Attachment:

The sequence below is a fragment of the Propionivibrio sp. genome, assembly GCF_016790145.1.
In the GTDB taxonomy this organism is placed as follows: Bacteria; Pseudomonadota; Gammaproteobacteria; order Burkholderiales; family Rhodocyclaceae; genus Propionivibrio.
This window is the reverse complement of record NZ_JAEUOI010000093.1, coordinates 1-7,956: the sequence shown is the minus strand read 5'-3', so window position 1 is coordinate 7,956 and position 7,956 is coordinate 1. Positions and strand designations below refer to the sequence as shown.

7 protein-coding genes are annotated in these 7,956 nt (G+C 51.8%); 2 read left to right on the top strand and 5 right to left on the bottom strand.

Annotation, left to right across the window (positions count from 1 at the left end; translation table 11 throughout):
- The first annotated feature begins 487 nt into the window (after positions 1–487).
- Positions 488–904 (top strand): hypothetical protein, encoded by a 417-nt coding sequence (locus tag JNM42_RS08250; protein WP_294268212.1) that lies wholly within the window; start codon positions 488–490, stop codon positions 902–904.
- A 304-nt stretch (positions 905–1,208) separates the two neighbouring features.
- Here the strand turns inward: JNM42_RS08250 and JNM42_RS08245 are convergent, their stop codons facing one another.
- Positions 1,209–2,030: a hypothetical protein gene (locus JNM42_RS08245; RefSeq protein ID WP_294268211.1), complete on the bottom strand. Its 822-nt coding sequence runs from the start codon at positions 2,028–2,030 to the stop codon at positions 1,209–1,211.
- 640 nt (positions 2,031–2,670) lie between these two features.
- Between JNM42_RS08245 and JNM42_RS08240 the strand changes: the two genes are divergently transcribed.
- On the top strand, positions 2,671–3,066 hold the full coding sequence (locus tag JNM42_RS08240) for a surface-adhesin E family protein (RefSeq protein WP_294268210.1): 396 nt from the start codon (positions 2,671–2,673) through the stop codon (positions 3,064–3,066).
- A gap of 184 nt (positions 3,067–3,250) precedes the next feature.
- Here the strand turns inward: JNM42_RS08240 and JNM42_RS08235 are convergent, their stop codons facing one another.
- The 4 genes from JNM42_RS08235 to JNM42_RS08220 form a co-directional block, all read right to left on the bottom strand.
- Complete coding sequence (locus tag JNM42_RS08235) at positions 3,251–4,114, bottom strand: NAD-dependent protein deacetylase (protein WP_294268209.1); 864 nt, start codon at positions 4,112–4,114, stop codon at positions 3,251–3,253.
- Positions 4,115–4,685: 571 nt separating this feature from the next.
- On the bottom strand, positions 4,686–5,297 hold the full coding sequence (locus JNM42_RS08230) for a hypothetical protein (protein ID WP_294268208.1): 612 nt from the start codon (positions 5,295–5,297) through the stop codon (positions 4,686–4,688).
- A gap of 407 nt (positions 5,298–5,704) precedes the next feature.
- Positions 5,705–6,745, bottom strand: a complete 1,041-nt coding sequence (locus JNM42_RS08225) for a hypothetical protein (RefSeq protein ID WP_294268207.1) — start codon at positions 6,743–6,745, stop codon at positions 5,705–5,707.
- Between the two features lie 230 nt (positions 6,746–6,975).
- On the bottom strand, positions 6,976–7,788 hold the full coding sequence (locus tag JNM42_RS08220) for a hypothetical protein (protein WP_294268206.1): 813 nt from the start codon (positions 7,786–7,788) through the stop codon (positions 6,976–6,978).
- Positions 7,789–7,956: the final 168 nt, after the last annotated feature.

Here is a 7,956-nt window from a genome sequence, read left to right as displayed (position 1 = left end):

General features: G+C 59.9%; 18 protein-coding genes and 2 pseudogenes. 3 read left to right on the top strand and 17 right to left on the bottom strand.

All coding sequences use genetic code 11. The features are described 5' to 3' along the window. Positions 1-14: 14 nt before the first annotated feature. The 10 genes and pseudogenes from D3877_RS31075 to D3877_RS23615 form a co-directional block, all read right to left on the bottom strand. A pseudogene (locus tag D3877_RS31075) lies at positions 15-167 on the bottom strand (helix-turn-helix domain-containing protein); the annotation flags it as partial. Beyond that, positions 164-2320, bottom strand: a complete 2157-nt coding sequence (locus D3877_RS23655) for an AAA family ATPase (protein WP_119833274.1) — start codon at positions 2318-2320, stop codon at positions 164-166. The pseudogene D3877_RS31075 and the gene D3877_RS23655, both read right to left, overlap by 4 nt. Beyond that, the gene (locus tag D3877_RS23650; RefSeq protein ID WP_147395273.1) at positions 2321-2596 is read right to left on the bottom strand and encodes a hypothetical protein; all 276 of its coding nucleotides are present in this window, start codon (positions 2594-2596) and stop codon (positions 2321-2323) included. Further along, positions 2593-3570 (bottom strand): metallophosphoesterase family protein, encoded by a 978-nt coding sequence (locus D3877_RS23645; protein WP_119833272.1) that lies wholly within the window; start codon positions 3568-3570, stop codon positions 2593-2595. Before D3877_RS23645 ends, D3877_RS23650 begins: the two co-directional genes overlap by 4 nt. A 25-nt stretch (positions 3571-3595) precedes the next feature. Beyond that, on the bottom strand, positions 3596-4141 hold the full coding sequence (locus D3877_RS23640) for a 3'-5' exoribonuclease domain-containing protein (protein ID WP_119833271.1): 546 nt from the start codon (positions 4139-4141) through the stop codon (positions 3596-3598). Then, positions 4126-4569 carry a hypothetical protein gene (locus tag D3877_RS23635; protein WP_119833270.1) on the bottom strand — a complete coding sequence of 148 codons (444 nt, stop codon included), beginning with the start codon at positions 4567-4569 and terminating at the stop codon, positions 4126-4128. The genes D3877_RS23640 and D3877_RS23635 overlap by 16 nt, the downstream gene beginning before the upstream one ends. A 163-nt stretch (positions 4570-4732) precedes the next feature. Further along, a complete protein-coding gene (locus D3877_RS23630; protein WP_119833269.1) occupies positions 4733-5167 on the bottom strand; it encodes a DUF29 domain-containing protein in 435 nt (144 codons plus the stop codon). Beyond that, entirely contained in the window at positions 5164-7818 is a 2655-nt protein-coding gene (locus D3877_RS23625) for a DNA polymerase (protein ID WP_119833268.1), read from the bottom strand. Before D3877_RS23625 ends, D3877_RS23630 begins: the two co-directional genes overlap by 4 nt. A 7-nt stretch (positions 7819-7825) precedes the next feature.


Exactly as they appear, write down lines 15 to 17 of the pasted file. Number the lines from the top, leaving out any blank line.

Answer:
- Here the strand turns inward: JNM42_RS08240 and JNM42_RS08235 are convergent, their stop codons facing one another.
- The 4 genes from JNM42_RS08235 to JNM42_RS08220 form a co-directional block, all read right to left on the bottom strand.
- Complete coding sequence (locus tag JNM42_RS08235) at positions 3,251–4,114, bottom strand: NAD-dependent protein deacetylase (protein WP_294268209.1); 864 nt, start codon at positions 4,112–4,114, stop codon at positions 3,251–3,253.